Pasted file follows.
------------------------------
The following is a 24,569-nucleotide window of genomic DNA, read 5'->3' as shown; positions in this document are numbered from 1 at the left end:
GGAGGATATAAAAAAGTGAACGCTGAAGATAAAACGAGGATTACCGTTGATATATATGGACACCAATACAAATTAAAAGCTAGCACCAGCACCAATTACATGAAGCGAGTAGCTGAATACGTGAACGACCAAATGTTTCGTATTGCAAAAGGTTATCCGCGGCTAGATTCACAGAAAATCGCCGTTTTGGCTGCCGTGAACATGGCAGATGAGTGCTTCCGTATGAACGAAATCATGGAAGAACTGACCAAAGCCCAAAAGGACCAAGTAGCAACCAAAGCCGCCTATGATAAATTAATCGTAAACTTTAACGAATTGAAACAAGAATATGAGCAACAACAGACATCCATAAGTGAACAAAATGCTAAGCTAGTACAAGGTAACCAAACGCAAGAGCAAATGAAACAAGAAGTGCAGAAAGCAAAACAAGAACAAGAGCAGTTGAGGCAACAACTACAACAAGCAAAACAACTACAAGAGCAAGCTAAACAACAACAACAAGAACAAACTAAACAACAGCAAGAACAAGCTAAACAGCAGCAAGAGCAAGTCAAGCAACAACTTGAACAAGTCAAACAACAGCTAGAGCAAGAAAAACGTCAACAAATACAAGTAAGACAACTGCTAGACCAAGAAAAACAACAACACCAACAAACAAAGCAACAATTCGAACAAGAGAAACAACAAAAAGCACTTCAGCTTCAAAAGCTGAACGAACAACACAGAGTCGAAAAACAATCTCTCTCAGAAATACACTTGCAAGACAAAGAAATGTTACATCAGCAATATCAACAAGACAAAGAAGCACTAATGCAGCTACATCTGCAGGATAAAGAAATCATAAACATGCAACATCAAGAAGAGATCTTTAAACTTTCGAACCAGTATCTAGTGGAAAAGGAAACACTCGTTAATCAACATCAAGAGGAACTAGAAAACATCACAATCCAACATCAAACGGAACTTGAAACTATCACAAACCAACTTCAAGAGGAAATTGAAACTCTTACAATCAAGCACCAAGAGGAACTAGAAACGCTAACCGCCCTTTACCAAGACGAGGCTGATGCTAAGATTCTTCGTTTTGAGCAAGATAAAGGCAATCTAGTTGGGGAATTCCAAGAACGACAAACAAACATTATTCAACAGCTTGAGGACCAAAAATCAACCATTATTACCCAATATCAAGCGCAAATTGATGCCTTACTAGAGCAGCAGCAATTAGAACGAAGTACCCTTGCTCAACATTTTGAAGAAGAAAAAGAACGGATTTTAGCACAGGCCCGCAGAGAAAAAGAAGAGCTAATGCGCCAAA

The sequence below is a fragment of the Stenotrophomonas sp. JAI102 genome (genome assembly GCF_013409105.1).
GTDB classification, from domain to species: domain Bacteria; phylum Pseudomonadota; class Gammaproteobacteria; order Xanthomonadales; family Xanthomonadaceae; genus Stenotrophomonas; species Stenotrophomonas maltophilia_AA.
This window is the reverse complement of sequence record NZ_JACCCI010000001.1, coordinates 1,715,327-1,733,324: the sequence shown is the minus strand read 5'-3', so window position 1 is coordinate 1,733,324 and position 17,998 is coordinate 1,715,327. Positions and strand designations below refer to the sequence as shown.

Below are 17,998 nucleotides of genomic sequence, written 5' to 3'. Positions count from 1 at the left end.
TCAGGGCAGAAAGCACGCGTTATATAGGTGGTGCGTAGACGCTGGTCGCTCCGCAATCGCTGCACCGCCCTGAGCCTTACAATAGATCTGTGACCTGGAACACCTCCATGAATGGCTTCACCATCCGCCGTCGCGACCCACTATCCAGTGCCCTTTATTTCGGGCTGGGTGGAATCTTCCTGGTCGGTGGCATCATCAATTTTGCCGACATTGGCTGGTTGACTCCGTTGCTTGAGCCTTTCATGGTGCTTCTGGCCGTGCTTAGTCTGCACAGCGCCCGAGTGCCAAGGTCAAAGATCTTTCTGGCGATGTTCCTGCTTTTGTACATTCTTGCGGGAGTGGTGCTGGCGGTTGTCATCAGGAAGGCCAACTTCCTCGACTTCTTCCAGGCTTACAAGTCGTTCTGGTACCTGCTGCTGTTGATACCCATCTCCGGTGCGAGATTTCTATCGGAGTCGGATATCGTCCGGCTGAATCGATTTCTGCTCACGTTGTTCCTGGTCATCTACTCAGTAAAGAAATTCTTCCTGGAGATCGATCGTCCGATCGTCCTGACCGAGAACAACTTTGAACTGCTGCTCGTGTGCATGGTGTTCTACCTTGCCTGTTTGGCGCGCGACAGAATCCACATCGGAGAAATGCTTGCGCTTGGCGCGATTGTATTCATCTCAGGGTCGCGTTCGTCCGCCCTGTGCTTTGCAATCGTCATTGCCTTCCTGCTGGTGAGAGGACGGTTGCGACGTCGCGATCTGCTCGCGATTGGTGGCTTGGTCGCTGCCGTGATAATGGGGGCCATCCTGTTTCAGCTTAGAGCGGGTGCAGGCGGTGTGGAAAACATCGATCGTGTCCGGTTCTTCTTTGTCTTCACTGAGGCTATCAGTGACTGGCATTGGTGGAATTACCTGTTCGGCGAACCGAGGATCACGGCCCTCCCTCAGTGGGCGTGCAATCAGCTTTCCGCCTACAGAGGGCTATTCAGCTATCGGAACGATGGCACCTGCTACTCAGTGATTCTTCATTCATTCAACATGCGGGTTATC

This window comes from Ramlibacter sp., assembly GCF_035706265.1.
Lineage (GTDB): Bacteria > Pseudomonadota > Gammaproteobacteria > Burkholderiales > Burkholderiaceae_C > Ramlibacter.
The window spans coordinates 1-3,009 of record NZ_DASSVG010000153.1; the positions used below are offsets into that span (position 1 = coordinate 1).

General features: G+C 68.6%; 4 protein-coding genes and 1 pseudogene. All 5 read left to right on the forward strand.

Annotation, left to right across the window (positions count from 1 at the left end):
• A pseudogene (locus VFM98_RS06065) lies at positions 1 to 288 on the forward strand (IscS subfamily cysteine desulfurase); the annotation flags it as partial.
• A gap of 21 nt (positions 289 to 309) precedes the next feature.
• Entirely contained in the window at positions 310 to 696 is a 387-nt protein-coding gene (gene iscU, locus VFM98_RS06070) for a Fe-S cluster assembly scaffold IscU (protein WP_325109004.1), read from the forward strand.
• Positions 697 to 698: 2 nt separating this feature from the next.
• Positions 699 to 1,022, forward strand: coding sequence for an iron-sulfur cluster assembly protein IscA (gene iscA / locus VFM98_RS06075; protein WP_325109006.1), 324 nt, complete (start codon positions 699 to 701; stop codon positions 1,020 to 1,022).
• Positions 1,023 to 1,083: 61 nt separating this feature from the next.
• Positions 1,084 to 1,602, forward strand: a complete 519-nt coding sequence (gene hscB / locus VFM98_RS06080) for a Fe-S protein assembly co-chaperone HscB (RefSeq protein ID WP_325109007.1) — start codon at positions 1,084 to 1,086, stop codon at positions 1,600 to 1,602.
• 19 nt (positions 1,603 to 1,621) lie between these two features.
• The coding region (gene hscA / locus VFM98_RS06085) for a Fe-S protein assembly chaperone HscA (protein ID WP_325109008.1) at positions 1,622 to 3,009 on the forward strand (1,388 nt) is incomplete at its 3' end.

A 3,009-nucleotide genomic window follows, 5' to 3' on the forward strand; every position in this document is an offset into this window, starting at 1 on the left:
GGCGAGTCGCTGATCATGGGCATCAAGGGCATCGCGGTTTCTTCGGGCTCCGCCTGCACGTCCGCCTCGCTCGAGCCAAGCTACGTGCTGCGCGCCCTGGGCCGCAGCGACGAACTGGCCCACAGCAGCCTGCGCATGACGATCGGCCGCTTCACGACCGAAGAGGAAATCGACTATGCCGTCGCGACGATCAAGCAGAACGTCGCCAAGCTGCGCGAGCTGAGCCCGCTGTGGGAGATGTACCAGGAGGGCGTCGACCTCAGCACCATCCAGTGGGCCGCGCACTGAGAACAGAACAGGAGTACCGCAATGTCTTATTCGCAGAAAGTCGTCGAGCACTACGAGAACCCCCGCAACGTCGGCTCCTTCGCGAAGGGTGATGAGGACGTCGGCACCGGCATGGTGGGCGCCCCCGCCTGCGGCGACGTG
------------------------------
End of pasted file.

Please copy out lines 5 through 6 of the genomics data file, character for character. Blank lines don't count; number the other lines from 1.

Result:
This window is the reverse complement of sequence record NZ_JACCCI010000001.1, coordinates 1,715,327-1,733,324: the sequence shown is the minus strand read 5'-3', so window position 1 is coordinate 1,733,324 and position 17,998 is coordinate 1,715,327. Positions and strand designations below refer to the sequence as shown.

Below are 17,998 nucleotides of genomic sequence, written 5' to 3'. Positions count from 1 at the left end.